In a world of fake news and misinformation, the Chivers’ brilliantly clear and accessible guide to understanding the vagaries, ambiguities and plain untruths of statistics provides a sane and logical way to pick through the minefield of contemporary current affairs.
'Even one glass of wine a day raises the risk of cancer'
'Hate crimes have doubled in five years'
'Fizzy drinks make teenagers violent'
Every day, most of us will read or watch something in the news that is based on statistics in some way. Sometimes it'll be obvious - 'X people develop cancer every year' - and sometimes less obvious - 'How smartphones destroyed a generation'. Statistics are an immensely powerful tool for understanding the world; the best tool we have. But in the wrong hands, they can be dangerous.
This book will help you spot common mistakes and tricks that can mislead you into thinking that small numbers are big, or unimportant changes are important. It will show you how the numbers you read are made - you'll learn about how surveys with small or biased samples can generate wrong answers, and why ice cream doesn't cause drownings.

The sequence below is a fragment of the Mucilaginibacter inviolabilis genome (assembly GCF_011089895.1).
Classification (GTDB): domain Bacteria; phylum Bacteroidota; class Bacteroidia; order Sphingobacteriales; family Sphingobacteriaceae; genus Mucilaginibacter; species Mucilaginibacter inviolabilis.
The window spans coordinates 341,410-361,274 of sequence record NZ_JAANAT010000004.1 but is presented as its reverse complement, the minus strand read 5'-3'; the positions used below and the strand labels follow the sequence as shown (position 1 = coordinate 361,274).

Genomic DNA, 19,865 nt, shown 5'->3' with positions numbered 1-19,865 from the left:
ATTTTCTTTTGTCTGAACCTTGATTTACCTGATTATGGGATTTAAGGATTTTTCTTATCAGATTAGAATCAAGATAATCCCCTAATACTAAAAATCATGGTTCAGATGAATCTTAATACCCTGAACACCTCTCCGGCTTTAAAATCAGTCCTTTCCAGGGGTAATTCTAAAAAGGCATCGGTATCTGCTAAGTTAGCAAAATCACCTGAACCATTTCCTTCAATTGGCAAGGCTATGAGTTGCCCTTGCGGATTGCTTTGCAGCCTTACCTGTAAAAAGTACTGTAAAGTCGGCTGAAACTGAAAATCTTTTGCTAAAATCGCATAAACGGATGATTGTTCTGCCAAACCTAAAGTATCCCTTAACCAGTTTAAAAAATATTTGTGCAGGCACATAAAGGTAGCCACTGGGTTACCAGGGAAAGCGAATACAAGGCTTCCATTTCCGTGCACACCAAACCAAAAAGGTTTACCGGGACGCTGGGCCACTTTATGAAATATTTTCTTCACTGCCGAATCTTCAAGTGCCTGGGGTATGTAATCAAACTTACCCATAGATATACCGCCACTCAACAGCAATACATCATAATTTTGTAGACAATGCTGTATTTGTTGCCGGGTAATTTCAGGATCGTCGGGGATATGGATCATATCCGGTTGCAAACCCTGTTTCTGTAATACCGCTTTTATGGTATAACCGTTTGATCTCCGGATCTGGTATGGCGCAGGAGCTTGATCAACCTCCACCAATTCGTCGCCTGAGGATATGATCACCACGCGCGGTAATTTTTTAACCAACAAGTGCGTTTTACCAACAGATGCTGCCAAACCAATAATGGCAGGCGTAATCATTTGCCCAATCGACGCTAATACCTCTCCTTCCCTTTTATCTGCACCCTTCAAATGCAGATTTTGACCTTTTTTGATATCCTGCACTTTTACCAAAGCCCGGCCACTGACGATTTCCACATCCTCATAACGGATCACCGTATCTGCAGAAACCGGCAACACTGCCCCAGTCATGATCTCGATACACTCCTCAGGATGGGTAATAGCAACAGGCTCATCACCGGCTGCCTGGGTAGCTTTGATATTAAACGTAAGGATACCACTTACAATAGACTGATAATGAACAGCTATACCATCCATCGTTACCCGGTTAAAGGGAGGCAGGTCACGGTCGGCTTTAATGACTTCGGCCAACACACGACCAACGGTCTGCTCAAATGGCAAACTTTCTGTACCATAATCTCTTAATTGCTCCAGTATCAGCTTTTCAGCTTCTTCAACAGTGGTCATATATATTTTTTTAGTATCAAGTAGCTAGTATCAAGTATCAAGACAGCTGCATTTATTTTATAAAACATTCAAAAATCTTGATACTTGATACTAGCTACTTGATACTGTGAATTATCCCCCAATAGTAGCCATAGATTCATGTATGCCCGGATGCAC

We are surrounded by numbers and data, and it has never been more important to separate the good from the bad, the true from the false. How To Read Numbers is a vital guide that will help you understand when and how to trust the numbers in the news - and, just as importantly, when not to.
Publisher: Orion Publishing Co
Number of pages: 208
Weight: 328 g
Dimensions: 222 x 142 x 24 mm
'A charming, practical and insightful guide. You might not even notice how much you're learning - you'll be too busy having fun' - Tim Harford, author of How to Make the World Add Up
'A vital plea to take statistics more seriously - the prose being as clear and elegant as the numbers' - Sathnam Sanghera
'Reading this book is strongly correlated with not looking stupid. Highly recommended' - Helen Lewis, author of Difficult Women
'An erudite, enlightening guide to the numbers we read in the news - and why they are so often wrong. The authors make sense of dense material and offer engrossing insights into sampling bias, statistical significance and the dangers of believing the casual language used in newspapers' - Independent
'One of the best science writers in the business' - TLS
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